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|Tsinghua University, China
Tohoku University, Japan
|ScientificTracks Abstracts: J Material Sci Eng|
|Among two-dimensional materials, group IV elemental sheets such as graphene, silicene, germanene and stanene have been intensively investigated using first principles calculation. We look at the intrinsic carrier mobility for stanene, or the tinmonolayer, using Boltzmann transport equation coupled with density functional perturbation theory plus Wannier interpolation approximation to consider electron scattering with all the phonon branches with dispersion contribution. It is found that the conventional deformation potential (DP) approach which worked well for many layered materials, can well overestimate the carrier mobility in stanene because the buckled structure allows more types of electron-phonon scattering, such as acoustic flexural mode. DP theory assumed that only longitudinal acoustic phonon in long wavelength limit (|q|<0) contributes to the charge relaxation process. In this work, we calculate all phonon modes, such as out-of-plane acoustic mode, transverse acoustic mode, and optical counterparts, in addition to longitudinal acoustic mode, plus dispersion effects and we investigate the intrinsic carrier mobility, in comparison with the DP theory. We find that the intrinsic carrier mobility could be as high as 2~3x106 cm2 V−1 s−1 by DP theory but becomes only 2~3x103 cm2 V−1 s−1 by the full evaluation of electron-phonon coupling. It is found that the intervalley scattering process in acoustic out-of-plane and transverse mode, which DP ignored dominate the carrier relaxation.|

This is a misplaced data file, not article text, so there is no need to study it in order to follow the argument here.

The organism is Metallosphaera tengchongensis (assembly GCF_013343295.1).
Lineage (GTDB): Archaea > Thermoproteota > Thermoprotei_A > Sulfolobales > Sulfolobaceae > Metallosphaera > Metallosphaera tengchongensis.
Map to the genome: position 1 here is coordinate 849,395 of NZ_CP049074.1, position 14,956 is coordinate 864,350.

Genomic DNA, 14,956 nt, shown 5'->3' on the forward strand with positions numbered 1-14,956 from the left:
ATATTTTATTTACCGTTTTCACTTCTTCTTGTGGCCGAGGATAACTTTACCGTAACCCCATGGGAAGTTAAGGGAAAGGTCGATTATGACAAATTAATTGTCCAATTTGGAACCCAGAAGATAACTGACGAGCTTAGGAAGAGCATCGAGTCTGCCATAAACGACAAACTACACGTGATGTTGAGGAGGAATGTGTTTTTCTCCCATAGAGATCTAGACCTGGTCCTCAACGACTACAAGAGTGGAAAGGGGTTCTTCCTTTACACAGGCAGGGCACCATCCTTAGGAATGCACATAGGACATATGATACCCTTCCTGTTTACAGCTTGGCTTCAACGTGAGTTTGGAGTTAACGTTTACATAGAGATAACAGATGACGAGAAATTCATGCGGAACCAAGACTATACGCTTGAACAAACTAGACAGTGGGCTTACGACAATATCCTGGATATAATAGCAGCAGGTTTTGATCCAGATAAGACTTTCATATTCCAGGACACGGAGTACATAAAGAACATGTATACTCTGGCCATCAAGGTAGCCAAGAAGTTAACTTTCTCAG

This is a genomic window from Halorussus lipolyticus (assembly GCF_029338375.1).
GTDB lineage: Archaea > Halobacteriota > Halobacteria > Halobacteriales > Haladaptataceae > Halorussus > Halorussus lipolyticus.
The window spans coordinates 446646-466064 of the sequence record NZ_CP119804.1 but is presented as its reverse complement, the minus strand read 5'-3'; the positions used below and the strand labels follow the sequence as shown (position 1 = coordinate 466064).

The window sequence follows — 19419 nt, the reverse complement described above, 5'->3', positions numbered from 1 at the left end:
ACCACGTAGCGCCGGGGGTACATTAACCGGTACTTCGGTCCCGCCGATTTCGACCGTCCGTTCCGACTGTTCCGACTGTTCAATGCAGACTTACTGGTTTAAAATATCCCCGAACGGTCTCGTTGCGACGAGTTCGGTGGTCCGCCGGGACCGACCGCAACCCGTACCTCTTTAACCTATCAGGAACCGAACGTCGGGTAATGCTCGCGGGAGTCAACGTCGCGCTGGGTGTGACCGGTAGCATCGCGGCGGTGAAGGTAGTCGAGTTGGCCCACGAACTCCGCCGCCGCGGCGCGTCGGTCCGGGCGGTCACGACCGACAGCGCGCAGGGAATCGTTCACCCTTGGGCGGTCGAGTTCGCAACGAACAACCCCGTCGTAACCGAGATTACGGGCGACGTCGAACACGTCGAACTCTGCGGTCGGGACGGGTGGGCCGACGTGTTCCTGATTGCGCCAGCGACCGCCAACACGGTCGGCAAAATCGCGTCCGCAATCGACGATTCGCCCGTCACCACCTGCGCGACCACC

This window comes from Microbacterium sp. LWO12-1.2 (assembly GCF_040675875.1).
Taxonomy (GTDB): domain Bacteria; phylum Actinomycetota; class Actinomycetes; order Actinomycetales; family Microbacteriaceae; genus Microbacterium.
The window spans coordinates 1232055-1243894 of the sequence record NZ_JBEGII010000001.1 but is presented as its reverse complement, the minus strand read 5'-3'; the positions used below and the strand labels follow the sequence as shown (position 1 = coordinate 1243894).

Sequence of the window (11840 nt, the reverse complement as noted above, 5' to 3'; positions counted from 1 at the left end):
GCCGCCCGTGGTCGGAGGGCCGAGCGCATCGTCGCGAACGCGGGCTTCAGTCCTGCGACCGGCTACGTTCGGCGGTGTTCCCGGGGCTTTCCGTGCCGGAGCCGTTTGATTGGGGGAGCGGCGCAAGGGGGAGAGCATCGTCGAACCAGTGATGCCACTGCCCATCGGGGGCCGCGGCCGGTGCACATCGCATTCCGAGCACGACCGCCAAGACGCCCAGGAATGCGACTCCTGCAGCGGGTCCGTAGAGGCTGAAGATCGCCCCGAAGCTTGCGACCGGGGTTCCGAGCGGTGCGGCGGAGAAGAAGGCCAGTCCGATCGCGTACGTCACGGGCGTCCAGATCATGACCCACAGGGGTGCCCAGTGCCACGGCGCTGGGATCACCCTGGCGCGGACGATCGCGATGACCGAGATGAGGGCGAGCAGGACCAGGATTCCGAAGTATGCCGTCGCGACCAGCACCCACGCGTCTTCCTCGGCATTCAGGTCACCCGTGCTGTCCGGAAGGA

Yuma Nakamura is now pursuing two Master degrees in the Department of Chemistry, Tsinghua University, China and Department of Physics, Tohoku University, Japan in double degree program. He received his BSc (2015) in the Department of Physics, Tohoku University. He has worked as a Reviewer of peer reviewed Journal of Material Research. His research interest covers computational chemistry, two-dimensional materials, and charge and spin transport phenomena. He has his expertise in density functional theory (DFT) and density functional theory (DFPT) for simulating material property.
Email: [email protected]
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